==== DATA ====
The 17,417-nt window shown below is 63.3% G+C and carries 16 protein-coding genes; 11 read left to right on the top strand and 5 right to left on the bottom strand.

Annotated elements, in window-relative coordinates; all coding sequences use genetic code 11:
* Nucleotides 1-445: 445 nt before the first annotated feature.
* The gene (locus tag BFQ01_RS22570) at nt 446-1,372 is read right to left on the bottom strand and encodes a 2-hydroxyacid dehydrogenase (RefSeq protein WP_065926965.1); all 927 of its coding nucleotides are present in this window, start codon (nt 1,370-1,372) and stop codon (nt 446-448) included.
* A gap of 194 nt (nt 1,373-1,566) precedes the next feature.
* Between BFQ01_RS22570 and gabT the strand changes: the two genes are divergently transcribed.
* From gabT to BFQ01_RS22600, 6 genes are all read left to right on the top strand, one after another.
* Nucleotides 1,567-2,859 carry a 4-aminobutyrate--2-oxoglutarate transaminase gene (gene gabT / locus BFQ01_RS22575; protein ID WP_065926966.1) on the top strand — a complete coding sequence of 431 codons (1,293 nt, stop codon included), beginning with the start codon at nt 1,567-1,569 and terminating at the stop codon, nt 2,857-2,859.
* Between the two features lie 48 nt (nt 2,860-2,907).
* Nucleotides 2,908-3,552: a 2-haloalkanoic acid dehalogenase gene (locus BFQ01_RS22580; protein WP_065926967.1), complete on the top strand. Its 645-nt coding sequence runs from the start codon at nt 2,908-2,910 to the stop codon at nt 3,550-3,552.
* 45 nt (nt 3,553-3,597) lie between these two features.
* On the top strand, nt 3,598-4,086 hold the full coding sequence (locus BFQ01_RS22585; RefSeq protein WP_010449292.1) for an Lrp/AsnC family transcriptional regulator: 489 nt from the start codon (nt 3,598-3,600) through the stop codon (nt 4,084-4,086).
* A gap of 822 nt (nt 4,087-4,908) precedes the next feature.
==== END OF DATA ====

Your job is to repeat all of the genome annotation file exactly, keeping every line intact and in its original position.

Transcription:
The 17,417-nt window shown below is 63.3% G+C and carries 16 protein-coding genes; 11 read left to right on the top strand and 5 right to left on the bottom strand.

Annotated elements, in window-relative coordinates; all coding sequences use genetic code 11:
* Nucleotides 1-445: 445 nt before the first annotated feature.
* The gene (locus tag BFQ01_RS22570) at nt 446-1,372 is read right to left on the bottom strand and encodes a 2-hydroxyacid dehydrogenase (RefSeq protein WP_065926965.1); all 927 of its coding nucleotides are present in this window, start codon (nt 1,370-1,372) and stop codon (nt 446-448) included.
* A gap of 194 nt (nt 1,373-1,566) precedes the next feature.
* Between BFQ01_RS22570 and gabT the strand changes: the two genes are divergently transcribed.
* From gabT to BFQ01_RS22600, 6 genes are all read left to right on the top strand, one after another.
* Nucleotides 1,567-2,859 carry a 4-aminobutyrate--2-oxoglutarate transaminase gene (gene gabT / locus BFQ01_RS22575; protein ID WP_065926966.1) on the top strand — a complete coding sequence of 431 codons (1,293 nt, stop codon included), beginning with the start codon at nt 1,567-1,569 and terminating at the stop codon, nt 2,857-2,859.
* Between the two features lie 48 nt (nt 2,860-2,907).
* Nucleotides 2,908-3,552: a 2-haloalkanoic acid dehalogenase gene (locus BFQ01_RS22580; protein WP_065926967.1), complete on the top strand. Its 645-nt coding sequence runs from the start codon at nt 2,908-2,910 to the stop codon at nt 3,550-3,552.
* 45 nt (nt 3,553-3,597) lie between these two features.
* On the top strand, nt 3,598-4,086 hold the full coding sequence (locus BFQ01_RS22585; RefSeq protein WP_010449292.1) for an Lrp/AsnC family transcriptional regulator: 489 nt from the start codon (nt 3,598-3,600) through the stop codon (nt 4,084-4,086).
* A gap of 822 nt (nt 4,087-4,908) precedes the next feature.